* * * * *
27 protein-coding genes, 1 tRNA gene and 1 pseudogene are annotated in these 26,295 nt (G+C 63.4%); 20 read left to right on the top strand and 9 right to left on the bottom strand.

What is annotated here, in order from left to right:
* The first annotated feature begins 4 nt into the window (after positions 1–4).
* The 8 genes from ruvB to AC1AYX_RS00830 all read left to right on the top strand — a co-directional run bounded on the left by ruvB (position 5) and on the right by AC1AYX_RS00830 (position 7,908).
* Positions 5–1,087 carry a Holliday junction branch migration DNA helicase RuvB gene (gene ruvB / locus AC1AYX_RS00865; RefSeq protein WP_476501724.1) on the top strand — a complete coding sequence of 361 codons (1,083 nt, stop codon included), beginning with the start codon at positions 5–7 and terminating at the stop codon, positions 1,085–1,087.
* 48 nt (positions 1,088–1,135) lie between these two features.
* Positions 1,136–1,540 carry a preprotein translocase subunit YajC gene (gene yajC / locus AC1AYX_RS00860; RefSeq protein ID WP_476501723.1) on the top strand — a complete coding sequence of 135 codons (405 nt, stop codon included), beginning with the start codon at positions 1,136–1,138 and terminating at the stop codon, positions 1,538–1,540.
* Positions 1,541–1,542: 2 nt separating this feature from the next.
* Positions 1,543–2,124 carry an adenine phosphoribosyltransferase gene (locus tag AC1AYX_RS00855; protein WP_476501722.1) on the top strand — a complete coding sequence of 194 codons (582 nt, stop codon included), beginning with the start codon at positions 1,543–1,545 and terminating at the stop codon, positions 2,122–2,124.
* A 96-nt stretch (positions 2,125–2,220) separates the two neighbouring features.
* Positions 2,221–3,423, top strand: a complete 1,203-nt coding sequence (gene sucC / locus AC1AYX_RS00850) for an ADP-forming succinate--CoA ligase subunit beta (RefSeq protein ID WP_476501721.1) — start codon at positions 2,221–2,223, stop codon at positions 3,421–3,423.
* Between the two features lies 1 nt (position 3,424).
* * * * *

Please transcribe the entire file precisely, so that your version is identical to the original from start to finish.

27 protein-coding genes, 1 tRNA gene and 1 pseudogene are annotated in these 26,295 nt (G+C 63.4%); 20 read left to right on the top strand and 9 right to left on the bottom strand.

What is annotated here, in order from left to right:
* The first annotated feature begins 4 nt into the window (after positions 1–4).
* The 8 genes from ruvB to AC1AYX_RS00830 all read left to right on the top strand — a co-directional run bounded on the left by ruvB (position 5) and on the right by AC1AYX_RS00830 (position 7,908).
* Positions 5–1,087 carry a Holliday junction branch migration DNA helicase RuvB gene (gene ruvB / locus AC1AYX_RS00865; RefSeq protein WP_476501724.1) on the top strand — a complete coding sequence of 361 codons (1,083 nt, stop codon included), beginning with the start codon at positions 5–7 and terminating at the stop codon, positions 1,085–1,087.
* 48 nt (positions 1,088–1,135) lie between these two features.
* Positions 1,136–1,540 carry a preprotein translocase subunit YajC gene (gene yajC / locus AC1AYX_RS00860; RefSeq protein ID WP_476501723.1) on the top strand — a complete coding sequence of 135 codons (405 nt, stop codon included), beginning with the start codon at positions 1,136–1,138 and terminating at the stop codon, positions 1,538–1,540.
* Positions 1,541–1,542: 2 nt separating this feature from the next.
* Positions 1,543–2,124 carry an adenine phosphoribosyltransferase gene (locus tag AC1AYX_RS00855; protein WP_476501722.1) on the top strand — a complete coding sequence of 194 codons (582 nt, stop codon included), beginning with the start codon at positions 1,543–1,545 and terminating at the stop codon, positions 2,122–2,124.
* A 96-nt stretch (positions 2,125–2,220) separates the two neighbouring features.
* Positions 2,221–3,423, top strand: a complete 1,203-nt coding sequence (gene sucC / locus AC1AYX_RS00850) for an ADP-forming succinate--CoA ligase subunit beta (RefSeq protein ID WP_476501721.1) — start codon at positions 2,221–2,223, stop codon at positions 3,421–3,423.
* Between the two features lies 1 nt (position 3,424).